SOURCES: Adapted from Peter J. Bryant, "Extinction and Depletion from Over-Exploitation," The Origin, Nature and Value of Biological Diversity, the Threats to its Continued Existence, and Approaches to Preserving what is Left [A Hypertext Book] (Irvine, CA: School of Biological Sciences University of California, Irvine, 1997). Timothy Flannery, The Future Eaters: An Ecological History of the Australian Lands and People (Melbourne: Reed Books, 1995).
Table 9: Causes of biodiversity loss
• Unsustainably high rates of human population growth and natural resource consumption (increasing world population means that more and more consumers are making more and more demands for an infinite variety of wildlife and wildlife products)
• Steadily narrowing spectrum of traded products from agriculture and forestry, and the introduction of exotic species associated with agriculture, forestry, and fisheries
• Economic systems and policies that fail to value the environment and its resources
• Inequity in ownership and access to natural resources, including the benefits from use and conservation of biodiversity
• Inadequate knowledge and inefficient use of information (deficiencies in knowledge and its application)
• Legal and institutional systems that promote unsustainable exploitation
SOÜRCE: ünited Nations Environmental Programme (UNEP), "Six Fundamental Causes of Biodiversity Loss," Global Biodiversity Assessment (Cambridge: UNEP, 1995), p. 924.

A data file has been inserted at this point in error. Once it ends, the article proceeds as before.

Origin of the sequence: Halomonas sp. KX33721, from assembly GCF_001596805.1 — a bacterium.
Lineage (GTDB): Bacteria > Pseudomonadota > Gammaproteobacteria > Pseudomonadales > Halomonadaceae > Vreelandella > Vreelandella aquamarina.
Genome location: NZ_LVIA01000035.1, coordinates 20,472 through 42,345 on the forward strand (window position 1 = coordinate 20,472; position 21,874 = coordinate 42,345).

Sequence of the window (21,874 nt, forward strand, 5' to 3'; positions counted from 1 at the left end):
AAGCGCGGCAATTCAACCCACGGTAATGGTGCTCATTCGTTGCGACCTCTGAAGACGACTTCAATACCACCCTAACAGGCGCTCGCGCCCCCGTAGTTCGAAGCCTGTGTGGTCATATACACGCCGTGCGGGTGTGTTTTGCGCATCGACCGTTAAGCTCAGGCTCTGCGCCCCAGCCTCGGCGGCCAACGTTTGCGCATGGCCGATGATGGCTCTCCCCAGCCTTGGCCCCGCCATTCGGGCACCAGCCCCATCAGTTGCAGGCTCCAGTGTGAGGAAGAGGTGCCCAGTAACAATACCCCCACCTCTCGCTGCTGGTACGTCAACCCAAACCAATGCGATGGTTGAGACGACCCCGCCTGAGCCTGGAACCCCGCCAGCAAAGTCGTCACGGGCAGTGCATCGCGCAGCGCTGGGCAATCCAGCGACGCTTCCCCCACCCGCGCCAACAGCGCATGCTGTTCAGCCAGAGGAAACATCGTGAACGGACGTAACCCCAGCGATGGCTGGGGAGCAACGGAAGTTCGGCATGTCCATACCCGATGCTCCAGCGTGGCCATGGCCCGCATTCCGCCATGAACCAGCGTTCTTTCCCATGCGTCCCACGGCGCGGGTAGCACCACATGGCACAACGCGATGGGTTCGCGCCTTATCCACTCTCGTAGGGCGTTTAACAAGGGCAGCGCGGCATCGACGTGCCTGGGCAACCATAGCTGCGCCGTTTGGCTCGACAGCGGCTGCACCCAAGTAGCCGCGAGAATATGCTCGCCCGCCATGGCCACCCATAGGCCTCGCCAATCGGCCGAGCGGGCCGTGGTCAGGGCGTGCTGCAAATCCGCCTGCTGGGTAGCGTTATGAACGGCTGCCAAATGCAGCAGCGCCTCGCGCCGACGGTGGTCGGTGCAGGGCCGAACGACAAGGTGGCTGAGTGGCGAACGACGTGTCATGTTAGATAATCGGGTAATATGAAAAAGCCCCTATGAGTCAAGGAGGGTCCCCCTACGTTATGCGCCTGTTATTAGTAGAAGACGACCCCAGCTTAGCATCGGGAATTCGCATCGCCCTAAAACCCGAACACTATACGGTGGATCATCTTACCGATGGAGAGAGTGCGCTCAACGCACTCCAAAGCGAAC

Table 10: Mechanisms of biodiversity loss
• Large-scale habitat destruction (which now extends to even the remotest corners of the Earth)
• Introduced species (bioinvasions)
• Over-exploitation of plant and animal species (with sophisticated weaponry, over-efficient harvesting technologies, and modern transportation systems to ensure the supply, many wildlife populations are simply collapsing under the pressure)
• Pollution of soil, water, and atmosphere
• Industrialized agriculturei and forestry
• Global climate change
SOURCES: Adapted from WRI, IUCN, UNEP, FAO, UNESCO, Global Biodiversity Strategy: Guidelines for Action to Save, Study, and Use Earth's Biotic Wealth Sustainably and Equitably (Washington, DC: WRI, 1992), pp. vi, 244.
NOTE: (i) "Industrial agriculture" here means the entire food system, including packaging and delivery.
Table 11: Projection of species loss for 2100 ce
1000 1500 2000
1000 1500 2000
SOURCE: Francesca Grifo and Joshua Rosenthal, "Causes and Consequences of Biodiversity Loss," Biodiversity and Human Health (Washington, DC: Island Press, 1997), p. 40.
Was this article helpful?
Your Alternative Fuel Solution for Saving Money, Reducing Oil Dependency, and Helping the Planet. Ethanol is an alternative to gasoline. The use of ethanol has been demonstrated to reduce greenhouse emissions slightly as compared to gasoline. Through this ebook, you are going to learn what you will need to know why choosing an alternative fuel may benefit you and your future.